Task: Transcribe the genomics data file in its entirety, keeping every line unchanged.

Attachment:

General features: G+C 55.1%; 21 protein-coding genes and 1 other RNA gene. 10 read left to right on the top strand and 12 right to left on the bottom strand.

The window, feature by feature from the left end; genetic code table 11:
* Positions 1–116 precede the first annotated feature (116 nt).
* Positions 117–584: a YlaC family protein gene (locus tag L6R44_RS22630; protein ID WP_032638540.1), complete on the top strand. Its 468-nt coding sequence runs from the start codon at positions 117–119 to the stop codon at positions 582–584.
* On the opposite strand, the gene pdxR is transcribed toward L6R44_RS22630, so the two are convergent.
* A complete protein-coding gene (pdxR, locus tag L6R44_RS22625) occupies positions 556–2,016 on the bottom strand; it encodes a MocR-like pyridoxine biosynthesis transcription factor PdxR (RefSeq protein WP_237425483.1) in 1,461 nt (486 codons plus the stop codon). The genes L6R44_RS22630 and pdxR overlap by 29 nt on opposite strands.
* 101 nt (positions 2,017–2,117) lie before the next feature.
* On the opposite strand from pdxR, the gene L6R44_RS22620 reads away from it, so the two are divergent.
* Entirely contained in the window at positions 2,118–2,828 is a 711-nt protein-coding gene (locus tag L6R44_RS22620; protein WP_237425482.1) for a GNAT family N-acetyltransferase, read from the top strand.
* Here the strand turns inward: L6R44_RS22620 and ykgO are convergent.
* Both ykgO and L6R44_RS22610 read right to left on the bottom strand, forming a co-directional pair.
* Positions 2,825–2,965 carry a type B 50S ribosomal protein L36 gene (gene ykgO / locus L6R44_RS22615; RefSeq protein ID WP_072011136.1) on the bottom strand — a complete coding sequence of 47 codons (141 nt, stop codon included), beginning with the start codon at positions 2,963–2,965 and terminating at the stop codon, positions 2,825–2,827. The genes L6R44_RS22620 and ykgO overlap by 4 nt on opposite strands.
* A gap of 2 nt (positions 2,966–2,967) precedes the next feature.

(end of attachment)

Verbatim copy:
General features: G+C 55.1%; 21 protein-coding genes and 1 other RNA gene. 10 read left to right on the top strand and 12 right to left on the bottom strand.

The window, feature by feature from the left end; genetic code table 11:
* Positions 1–116 precede the first annotated feature (116 nt).
* Positions 117–584: a YlaC family protein gene (locus tag L6R44_RS22630; protein ID WP_032638540.1), complete on the top strand. Its 468-nt coding sequence runs from the start codon at positions 117–119 to the stop codon at positions 582–584.
* On the opposite strand, the gene pdxR is transcribed toward L6R44_RS22630, so the two are convergent.
* A complete protein-coding gene (pdxR, locus tag L6R44_RS22625) occupies positions 556–2,016 on the bottom strand; it encodes a MocR-like pyridoxine biosynthesis transcription factor PdxR (RefSeq protein WP_237425483.1) in 1,461 nt (486 codons plus the stop codon). The genes L6R44_RS22630 and pdxR overlap by 29 nt on opposite strands.
* 101 nt (positions 2,017–2,117) lie before the next feature.
* On the opposite strand from pdxR, the gene L6R44_RS22620 reads away from it, so the two are divergent.
* Entirely contained in the window at positions 2,118–2,828 is a 711-nt protein-coding gene (locus tag L6R44_RS22620; protein WP_237425482.1) for a GNAT family N-acetyltransferase, read from the top strand.
* Here the strand turns inward: L6R44_RS22620 and ykgO are convergent.
* Both ykgO and L6R44_RS22610 read right to left on the bottom strand, forming a co-directional pair.
* Positions 2,825–2,965 carry a type B 50S ribosomal protein L36 gene (gene ykgO / locus L6R44_RS22615; RefSeq protein ID WP_072011136.1) on the bottom strand — a complete coding sequence of 47 codons (141 nt, stop codon included), beginning with the start codon at positions 2,963–2,965 and terminating at the stop codon, positions 2,825–2,827. The genes L6R44_RS22620 and ykgO overlap by 4 nt on opposite strands.
* A gap of 2 nt (positions 2,966–2,967) precedes the next feature.